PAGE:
Defining Moments in Australian History: Launch of Life. Be in it.

By AG Staff 3 October 2022
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1975: One of Australia’s most recognisable health campaigns begins.

Australia’s Life. Be in it. campaign – to increase physical activity and general wellbeing among Australians and encourage them to take control of their health – was ahead of its time. It came well before the first International Conference on Health Promotion, organised by the World Health Organization and held in Ottawa, Canada, on 21 November 1986, when the Ottawa Charter on Health Promotion was signed.

This document defined health promotion as “the process of enabling people to increase control over, and to improve, their health”. Campaigns to facilitate this new definition of health promotion aimed to encourage people to adopt good health practices and avoid those that lead to ill-health. Such campaigns were a response to former efforts that had focused only on individuals and groups already at risk for certain illnesses and diseases. They were also an attempt to avoid late intervention.

Life. Be in it. began as a Victorian government health initiative, launched in 1975 by the state Department of Youth, Sport and Recreation with support from the federal government. The campaign, developed by the Monahan Dayman Adams advertising agency, involved community announcements on television, cartoons in newspapers, and community-based programming. It aimed to educate the Australian public about exercise in a fun and non-threatening way.

In 1977 the state minister for Youth, Sport and Recreation, Brian Dixon, claimed that 97 per cent of Victorians were aware of the campaign, 47 per cent were thinking about becoming more active and 35 per cent had become more active. This great success in Victoria prompted the federal government to roll out the campaign across the country in 1978.

The central cartoon character of the campaign was Norm, so named to signal his status as an everyday Australian. He was a “lethargic, beer-bellied, middle-aged couch potato, more interested in watching telly than doing formal exercise”. It was hoped viewers who associated any kind of physical activity with too much effort or difficulty would identify with Norm. During the course of the campaign, Norm promoted the inclusion of daily exercise into his “normal” routine, which increased his fitness and wellbeing with little effort.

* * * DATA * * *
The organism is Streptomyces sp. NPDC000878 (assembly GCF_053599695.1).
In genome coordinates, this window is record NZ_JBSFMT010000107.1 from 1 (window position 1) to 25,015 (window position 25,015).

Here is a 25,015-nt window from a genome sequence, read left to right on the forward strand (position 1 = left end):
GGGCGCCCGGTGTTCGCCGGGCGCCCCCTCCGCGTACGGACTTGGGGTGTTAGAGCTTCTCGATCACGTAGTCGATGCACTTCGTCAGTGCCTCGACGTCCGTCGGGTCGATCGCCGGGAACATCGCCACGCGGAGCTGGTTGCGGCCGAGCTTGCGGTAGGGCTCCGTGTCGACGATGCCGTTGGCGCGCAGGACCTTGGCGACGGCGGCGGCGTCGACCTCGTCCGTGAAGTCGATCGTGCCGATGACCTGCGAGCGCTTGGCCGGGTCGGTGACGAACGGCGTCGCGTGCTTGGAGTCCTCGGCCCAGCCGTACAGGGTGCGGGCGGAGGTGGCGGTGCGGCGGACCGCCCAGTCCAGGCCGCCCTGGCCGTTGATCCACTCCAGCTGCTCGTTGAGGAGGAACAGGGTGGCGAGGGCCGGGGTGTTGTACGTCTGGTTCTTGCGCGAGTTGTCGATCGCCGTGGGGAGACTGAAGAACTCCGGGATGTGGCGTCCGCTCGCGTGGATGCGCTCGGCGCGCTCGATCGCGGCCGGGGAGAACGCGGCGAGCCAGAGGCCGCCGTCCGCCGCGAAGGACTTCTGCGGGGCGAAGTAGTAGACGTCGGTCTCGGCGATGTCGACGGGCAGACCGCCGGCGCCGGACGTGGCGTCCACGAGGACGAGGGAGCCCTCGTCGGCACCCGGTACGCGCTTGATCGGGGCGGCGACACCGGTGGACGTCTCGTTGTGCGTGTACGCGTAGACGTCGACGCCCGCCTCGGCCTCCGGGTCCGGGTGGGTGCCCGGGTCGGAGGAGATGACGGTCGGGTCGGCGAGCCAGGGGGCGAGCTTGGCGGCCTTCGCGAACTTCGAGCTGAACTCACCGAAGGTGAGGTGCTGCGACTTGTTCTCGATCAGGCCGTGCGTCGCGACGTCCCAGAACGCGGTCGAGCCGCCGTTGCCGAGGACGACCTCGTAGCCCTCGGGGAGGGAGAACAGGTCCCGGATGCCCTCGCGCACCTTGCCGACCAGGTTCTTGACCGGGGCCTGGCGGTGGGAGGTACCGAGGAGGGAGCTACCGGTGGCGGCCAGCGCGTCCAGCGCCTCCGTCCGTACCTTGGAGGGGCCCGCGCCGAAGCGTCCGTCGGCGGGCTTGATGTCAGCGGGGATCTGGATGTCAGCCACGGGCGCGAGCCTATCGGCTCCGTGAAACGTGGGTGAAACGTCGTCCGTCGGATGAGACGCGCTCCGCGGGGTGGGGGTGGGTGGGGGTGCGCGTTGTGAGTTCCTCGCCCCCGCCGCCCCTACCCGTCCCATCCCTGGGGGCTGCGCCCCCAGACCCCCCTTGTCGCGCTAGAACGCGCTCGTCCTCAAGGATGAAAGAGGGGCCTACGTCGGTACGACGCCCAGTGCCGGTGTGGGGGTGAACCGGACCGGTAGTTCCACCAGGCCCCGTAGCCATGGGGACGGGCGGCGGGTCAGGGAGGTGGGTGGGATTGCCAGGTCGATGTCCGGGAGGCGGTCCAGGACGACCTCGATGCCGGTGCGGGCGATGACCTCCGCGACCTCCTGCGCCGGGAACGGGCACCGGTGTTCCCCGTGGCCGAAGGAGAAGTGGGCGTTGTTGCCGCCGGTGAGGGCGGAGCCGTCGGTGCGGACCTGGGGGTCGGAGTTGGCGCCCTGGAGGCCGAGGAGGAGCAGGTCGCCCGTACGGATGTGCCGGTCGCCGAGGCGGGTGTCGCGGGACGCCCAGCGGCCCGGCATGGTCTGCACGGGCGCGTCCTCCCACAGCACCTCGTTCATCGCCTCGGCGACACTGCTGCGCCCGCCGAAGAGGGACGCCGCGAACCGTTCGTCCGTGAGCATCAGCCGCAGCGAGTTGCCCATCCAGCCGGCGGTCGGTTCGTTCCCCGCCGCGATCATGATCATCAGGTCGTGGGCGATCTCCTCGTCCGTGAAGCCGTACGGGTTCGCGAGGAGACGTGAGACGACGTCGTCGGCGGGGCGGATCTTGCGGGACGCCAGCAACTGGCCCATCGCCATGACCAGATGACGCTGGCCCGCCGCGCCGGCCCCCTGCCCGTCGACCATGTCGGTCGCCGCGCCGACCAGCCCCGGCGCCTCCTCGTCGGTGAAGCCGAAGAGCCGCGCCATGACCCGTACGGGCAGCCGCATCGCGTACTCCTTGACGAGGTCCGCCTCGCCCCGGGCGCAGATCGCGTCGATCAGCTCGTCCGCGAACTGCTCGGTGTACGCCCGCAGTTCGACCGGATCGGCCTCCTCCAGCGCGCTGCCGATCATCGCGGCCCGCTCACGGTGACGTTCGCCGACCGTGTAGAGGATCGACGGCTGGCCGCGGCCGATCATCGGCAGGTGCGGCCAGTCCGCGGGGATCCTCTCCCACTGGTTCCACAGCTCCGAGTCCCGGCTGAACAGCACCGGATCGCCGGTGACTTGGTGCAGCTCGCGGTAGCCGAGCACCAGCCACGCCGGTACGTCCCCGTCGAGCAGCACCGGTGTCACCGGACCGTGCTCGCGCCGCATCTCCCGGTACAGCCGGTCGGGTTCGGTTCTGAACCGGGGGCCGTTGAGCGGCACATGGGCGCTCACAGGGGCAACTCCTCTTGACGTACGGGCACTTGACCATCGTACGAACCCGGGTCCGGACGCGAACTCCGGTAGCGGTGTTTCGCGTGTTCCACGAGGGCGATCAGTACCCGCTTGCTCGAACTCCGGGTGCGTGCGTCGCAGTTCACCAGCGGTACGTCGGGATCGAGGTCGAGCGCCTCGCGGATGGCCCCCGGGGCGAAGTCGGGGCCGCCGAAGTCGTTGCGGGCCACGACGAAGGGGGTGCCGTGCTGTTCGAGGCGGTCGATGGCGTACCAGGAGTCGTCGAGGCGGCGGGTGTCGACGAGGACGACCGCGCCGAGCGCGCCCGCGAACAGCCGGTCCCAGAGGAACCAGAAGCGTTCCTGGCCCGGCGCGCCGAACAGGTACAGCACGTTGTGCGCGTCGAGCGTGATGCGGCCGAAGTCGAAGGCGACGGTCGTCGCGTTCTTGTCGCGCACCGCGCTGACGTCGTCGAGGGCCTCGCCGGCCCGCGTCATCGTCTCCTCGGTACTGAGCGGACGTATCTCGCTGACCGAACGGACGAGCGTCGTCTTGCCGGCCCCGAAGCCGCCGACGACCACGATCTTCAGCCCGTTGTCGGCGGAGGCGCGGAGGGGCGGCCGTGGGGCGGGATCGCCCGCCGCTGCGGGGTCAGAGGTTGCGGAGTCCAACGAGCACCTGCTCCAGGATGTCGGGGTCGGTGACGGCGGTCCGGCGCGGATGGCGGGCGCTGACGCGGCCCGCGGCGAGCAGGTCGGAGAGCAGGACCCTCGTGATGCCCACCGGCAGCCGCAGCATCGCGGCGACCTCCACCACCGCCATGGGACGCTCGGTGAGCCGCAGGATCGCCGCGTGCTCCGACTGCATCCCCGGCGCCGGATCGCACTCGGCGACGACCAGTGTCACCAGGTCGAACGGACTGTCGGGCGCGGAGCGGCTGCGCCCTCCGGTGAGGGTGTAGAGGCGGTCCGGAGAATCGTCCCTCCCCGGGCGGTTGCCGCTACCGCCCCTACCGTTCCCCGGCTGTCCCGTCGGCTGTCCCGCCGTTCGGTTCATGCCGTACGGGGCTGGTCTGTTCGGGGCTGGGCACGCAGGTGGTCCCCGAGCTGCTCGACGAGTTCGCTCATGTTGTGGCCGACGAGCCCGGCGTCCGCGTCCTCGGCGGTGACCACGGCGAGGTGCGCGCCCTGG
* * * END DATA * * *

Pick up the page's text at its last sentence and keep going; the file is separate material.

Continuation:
The success of the Life. Be in it. campaign was largely due to the close collaboration in 1975 between advertising executive Phillip Adams and graphic designer Alexander Stitt. Adams was a well-known broadcaster, columnist and cartoonist who had begun his career in advertising at Briggs and James and then became a partner in Brian Monahan and Lyle Dayman’s agency.

Stitt later recalled the brief that Adams gave him. “‘Siddown,’ he said, offering me a gold-tipped Sobranie Black Russian [cigarette]. ‘Brian Dixon, the minister for Youth, Sport and Recreation, saw some German fitness campaign while he was away and now he wants to do one here – a community service campaign to get people fit. We did some research and if we get it right, it might work.’ He tossed a book-thick document across the desk. ‘I’ve called it Life. Be in it. We need a family – an animated family, I told Dicko, to get rid of any class stuff and age groups problems. What do you think?’” The creative pairing of Adams and Stitt went on to create other iconic advertising campaigns, such as Slip! Slop! Slap! which promoted sun safety.

A 1979 report evaluated the Life. Be in it. program. It used a sample size of 3960 respondents drawn from the capital city and two regional cities in each state, and proportional representation from the Australian Capital Territory and the Northern Territory. It claimed that more than 40 per cent of respondents felt that the Life. Be in it. campaign had made them think about being active. Twenty per cent of respondents actually identified taking steps to be more active.

Life. Be in it. lost federal funding in 1981 as health promotion gained momentum and larger, more elite programs were developed. It was subsequently registered as an incorporated company and worked in partnership with other health organisations, including the National Heart Foundation.

Today, the Life. Be in it. brand is managed under licence in each state by companies or associations.

‘Launch of Life. Be in itforms part of the National Museum of Australia’s Defining Moments in Australian History project: